Virtual reality: an artificially created environment that can be explored using special electronic equipment that generates sights and sounds, making the experience seem like reality. It’s a concept that has long fascinated us, and it’s easy to see why: after all, who can blame us for wanting to be anywhere but, well, here?
If you’ve never experienced VR for yourself, you may be forgiven for thinking it’s nothing more than a quirky concept thought up by the makers of Back to the Future. In reality, the concept has slowly but surely become more common, with a VR experience centre opening in New York City last year. And it doesn’t stop there, now even employers are waking up to the possibilities VR has to offer.
British telecommunications company BT is the latest to announce they are incorporating VR as part of their assessment process for new graduate and apprenticeship candidates. But what can you expect from an assessment like this? And why are employers choosing VR over more traditional ways of assessment?
What does a VR assessment look like?
You will probably be asked to wear a VR headset, which will cover your eyes and ears, so you can become fully immersed in the projected environment. You might also be handed a handset to control your movements in the virtual world. Don’t worry about crashing into any walls! Your movements will likely be limited to a certain space.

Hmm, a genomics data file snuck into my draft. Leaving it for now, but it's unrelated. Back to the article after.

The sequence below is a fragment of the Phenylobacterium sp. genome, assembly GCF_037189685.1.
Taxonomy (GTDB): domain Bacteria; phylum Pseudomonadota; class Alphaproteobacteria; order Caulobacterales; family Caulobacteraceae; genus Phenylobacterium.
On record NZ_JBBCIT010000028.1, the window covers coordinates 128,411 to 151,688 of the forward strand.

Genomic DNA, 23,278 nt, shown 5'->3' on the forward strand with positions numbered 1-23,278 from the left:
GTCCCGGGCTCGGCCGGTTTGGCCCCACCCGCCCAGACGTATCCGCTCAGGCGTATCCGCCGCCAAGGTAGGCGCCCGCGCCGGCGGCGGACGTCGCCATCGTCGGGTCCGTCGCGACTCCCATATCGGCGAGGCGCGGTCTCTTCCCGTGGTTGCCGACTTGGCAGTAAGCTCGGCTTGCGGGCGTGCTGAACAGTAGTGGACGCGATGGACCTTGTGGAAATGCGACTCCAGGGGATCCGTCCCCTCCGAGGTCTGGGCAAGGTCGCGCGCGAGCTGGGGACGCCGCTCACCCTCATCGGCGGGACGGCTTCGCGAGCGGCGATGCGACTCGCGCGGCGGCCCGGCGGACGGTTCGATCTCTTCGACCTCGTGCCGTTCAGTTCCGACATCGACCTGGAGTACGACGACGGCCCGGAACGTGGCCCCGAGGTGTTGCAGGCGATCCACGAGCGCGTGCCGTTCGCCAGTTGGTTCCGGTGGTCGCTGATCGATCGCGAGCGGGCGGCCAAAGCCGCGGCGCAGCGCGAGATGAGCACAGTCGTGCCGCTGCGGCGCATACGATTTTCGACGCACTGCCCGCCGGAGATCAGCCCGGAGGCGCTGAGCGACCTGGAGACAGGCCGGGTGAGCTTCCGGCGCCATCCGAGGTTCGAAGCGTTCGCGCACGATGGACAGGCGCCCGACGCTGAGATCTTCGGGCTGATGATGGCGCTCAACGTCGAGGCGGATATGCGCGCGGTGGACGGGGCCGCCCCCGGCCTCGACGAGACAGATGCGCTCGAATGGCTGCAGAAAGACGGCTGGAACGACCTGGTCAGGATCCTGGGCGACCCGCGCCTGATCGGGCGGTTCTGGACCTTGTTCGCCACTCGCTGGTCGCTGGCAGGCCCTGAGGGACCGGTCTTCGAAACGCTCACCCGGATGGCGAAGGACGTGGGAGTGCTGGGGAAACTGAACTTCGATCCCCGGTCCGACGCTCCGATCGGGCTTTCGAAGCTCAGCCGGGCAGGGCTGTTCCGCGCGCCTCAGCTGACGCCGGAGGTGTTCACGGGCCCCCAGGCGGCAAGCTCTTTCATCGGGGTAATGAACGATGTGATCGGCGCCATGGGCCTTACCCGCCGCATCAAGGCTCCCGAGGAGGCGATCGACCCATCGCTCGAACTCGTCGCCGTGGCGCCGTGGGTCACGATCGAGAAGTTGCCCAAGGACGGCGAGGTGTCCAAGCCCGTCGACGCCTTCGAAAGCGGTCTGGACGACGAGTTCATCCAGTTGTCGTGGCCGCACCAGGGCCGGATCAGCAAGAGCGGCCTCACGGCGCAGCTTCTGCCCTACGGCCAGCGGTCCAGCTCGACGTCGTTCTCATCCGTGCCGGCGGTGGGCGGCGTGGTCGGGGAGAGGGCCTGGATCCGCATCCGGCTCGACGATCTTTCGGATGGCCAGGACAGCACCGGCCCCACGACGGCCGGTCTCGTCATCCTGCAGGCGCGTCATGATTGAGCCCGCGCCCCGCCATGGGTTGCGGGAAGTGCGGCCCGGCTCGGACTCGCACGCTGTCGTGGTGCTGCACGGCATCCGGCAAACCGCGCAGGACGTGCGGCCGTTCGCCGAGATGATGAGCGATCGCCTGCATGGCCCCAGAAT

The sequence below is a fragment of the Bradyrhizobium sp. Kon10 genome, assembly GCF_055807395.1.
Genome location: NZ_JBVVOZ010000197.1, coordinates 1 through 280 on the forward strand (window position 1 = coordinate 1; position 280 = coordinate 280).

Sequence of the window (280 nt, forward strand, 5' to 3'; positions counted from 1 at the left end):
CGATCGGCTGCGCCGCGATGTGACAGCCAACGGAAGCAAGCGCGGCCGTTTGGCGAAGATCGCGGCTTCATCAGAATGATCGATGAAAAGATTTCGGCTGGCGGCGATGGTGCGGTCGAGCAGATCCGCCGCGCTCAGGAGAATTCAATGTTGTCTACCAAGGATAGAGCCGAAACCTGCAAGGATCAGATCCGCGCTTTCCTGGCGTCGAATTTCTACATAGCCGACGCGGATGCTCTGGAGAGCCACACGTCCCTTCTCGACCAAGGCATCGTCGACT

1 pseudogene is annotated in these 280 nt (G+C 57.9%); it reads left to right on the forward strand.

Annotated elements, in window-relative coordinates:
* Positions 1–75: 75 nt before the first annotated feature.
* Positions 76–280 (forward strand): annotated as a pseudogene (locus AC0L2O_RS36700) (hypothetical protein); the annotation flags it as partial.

Virtual reality environments can resemble real life, but don’t be surprised if the setting is a spaceship either. BT’s VR environment, for example, is structured as a ‘Crystal Maze’-style labyrinth. Similar to a video game, you’ll be expected to fulfil certain tasks. These do not necessarily have to mimic any tasks you’ll be expected to undertake in the role you’ve applied for but are often designed to test your analytical skills and tease out your strengths and specific personality traits.
Why are employers using VR?
VR is valuable to employers because it allows them to see you ‘in action’. So instead of your just describing how you’d handle a given situation, they can actually see you do it, providing a more reliable method of assessment and sense of your natural strengths and abilities and reactions to situations.
The risk of unconscious bias is also removed as you are purely being judged on your performance.
How can you prepare for VR assessment?
As tests may not be specific to role, it may be tricky to find out exactly what the employer is going to test you on, but having a good understanding of what they’re looking for in a candidate can give you an idea of the type of skills they’re after and therefore what the assessment could involve.
Keep in mind though that the employer is probably expecting you to not know what the test will look like. This is part of what makes it valuable to them as it offers them a really clear idea of your natural potential. So be yourself, follow your instincts and respond to the challenges as you see fit.
New experiences can be daunting, especially when there’s so much at stake, but instead of stressing about what you may encounter when you put on those glasses, focus your energy on getting excited and motivated for what will probably be a unique experience. Your enthusiasm to embrace the unknown will most certainly work in your favour.
Source: HN Global